By Emmanuel Aziken, Political Editor

With its popularity on a nosedive, it looked like a masterstroke for the Goodluck Jonathan administration to anchor its revival on the name of Moshood Abiola.

That was the name which eighteen years ago defied ethnic and religious biases in what has remained the freest and fairest presidential election that was ironically annulled by the ruling military junta.

Faced with popular revolt over its seemingly rudderless response to the insecurity situation in the country, a listless war against corruption and the bad blood flowing from last January’s removal of the alleged subsidy in petrol prices, it could have been a politically sagacious gambit.

That perhaps may have dictated the decision of the administration to rename the University of Lagos after the martyr of the June 12, 1993 presidential election.

However, as with many policies of the administration, its good intentions have been so badly conveyed and have now turned into a disastrous public relations nightmare for the government.

MKO Abiola

As President Goodluck Jonathan tailed off his May 29 Democracy Day speech two weeks ago many Nigerians were yet looking for something to go away with that Tuesday. As he rounded up his 5,636 worded speech the president crossed the line that even his more adventurous predecessors had so much ignored.

President Olusegun Obasanjo who was the immediate beneficiary of Abiola’s martyrdom perhaps for childhood rivalry reasons or some other unfathomable considerations, did not contemplate any honour for Obasanjo. Indeed for his eight years in office, the name Abiola was not mentioned in public by Obasanjo.

President Umaru Yar‘Adua who succeeded him in 2007 may have been more forthcoming but illness did not allow him to fully manifest.

So it may have seemed logical for the Jonathan presidency to pick on where angels dared to dread for a bounce in public goodwill with its decision to honour Abiola.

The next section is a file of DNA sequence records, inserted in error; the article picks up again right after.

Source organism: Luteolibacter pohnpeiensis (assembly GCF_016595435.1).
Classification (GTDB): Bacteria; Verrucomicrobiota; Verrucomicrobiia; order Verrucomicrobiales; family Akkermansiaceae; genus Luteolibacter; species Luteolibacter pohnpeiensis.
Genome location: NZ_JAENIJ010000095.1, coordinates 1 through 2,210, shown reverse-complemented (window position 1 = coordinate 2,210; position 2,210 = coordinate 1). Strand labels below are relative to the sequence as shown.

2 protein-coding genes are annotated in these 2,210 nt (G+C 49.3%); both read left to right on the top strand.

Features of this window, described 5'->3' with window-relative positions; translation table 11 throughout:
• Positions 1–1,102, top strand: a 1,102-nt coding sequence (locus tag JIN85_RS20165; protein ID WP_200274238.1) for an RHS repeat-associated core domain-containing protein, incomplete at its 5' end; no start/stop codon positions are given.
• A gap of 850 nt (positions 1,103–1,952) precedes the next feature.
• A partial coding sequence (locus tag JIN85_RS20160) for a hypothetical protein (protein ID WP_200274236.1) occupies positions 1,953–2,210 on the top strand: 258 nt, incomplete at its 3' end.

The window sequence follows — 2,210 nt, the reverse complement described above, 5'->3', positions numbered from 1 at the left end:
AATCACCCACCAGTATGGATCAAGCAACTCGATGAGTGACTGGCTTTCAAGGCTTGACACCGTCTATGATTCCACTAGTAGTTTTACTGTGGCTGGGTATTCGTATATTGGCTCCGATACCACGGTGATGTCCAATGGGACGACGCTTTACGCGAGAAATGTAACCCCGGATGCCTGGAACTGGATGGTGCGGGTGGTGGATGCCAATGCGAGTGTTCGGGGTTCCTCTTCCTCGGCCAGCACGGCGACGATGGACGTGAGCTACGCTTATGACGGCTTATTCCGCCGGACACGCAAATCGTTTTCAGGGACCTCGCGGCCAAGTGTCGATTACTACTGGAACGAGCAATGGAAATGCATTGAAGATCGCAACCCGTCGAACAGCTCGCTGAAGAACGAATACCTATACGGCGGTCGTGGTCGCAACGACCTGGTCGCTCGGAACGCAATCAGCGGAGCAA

President Jonathan’s path to rediscover the goodwill that shadowed his emergence is now bogged with the decision to rename UNILAG after the deceased politician and international businessman who died in incarceration in 1998 following his insistence on assuming the mandate he won in the 1993 election.

The reaction to the decision has been largely flayed for its lack of consultation. It also betrayed ignorance of the law establishing the university. Though a bill has now been submitted to the National Assembly for that purpose, the question in some lips is what if the National Assembly rejects the presidential bill.

While stakeholders of UNILAG muse that the decision would diminish or distract from the university brand, others grumble about a coyness on the part of the administration in relocating Abiola’s national brand to a Southwest brand by naming a Southwest institution after him.

Suggestions by some democracy stakeholders including Prof. Omo Omoruyi, who was director general of the Ibrahim Babangida era democracy training institution, Centre for Democratic Studies, CDS have tilted towards honouring Abiola  with a national public holiday.

That suggestion is in the mould of the celebration of the Martin Luther federal holiday in the United States which started as a public holiday in some states in the US.

Remarkably, all the states  in Abiola’s base in the Southwest have declared today, June 12 as a public holiday. Suggestive of the mark of distinction Abiola deserves for his sacrifice, President Jonathan in his May 29 address had said: “He deserves recognition for his martyrdom, and public-spiritedness and for being the man of history that he was.”

But eighteen years after the landmark untainted election that united Nigerians across religious and ethnic strands, the issue of placing Abiola among the heroes of the fatherland remains an issue. Jonathan almost got it.


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